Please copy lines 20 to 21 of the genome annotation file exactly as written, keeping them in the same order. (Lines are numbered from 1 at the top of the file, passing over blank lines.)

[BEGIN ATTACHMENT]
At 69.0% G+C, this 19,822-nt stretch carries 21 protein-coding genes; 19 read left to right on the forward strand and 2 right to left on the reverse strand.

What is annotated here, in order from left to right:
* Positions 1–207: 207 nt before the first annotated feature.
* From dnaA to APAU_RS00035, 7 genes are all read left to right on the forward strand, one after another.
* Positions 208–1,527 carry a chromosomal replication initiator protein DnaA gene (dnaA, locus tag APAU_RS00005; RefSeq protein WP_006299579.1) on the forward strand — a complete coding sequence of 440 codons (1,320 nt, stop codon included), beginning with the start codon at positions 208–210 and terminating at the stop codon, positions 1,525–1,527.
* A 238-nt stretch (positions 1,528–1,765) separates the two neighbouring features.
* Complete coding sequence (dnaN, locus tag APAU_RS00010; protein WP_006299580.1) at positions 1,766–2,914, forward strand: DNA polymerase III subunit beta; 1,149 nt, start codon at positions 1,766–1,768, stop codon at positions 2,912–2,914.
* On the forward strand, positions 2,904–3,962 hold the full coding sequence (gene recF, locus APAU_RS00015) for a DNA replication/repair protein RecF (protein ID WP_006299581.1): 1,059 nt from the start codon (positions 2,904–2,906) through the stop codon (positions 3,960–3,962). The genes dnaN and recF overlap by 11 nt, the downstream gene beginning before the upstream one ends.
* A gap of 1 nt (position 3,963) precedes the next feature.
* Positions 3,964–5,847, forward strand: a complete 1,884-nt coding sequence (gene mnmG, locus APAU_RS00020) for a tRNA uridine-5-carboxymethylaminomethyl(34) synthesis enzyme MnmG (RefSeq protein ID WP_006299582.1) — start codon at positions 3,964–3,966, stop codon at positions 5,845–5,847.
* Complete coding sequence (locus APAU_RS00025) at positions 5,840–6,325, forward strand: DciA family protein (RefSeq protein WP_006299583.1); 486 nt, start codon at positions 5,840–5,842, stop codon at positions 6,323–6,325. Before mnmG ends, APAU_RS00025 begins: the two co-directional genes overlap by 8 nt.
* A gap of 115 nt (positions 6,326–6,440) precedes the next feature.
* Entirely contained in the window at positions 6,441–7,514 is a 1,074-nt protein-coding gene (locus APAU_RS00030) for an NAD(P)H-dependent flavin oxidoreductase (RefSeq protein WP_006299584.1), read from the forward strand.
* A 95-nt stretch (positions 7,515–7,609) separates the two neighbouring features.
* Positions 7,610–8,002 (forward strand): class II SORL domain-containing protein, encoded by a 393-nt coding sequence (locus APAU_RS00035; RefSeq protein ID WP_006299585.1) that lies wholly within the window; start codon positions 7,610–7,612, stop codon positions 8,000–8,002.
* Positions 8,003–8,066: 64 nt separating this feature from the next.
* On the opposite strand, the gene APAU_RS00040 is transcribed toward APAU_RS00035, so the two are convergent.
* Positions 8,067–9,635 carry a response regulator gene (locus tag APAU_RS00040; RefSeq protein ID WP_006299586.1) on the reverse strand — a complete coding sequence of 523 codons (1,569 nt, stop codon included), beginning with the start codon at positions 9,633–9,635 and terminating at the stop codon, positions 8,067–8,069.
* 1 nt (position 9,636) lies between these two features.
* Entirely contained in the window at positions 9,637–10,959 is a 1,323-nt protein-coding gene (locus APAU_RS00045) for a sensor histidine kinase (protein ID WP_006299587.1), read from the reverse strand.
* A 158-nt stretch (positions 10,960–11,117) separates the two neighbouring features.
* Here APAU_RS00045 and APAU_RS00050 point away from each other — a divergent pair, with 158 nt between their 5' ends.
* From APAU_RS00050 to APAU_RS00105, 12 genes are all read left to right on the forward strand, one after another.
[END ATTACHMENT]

* Entirely contained in the window at positions 9,637–10,959 is a 1,323-nt protein-coding gene (locus APAU_RS00045) for a sensor histidine kinase (protein ID WP_006299587.1), read from the reverse strand.
* A 158-nt stretch (positions 10,960–11,117) separates the two neighbouring features.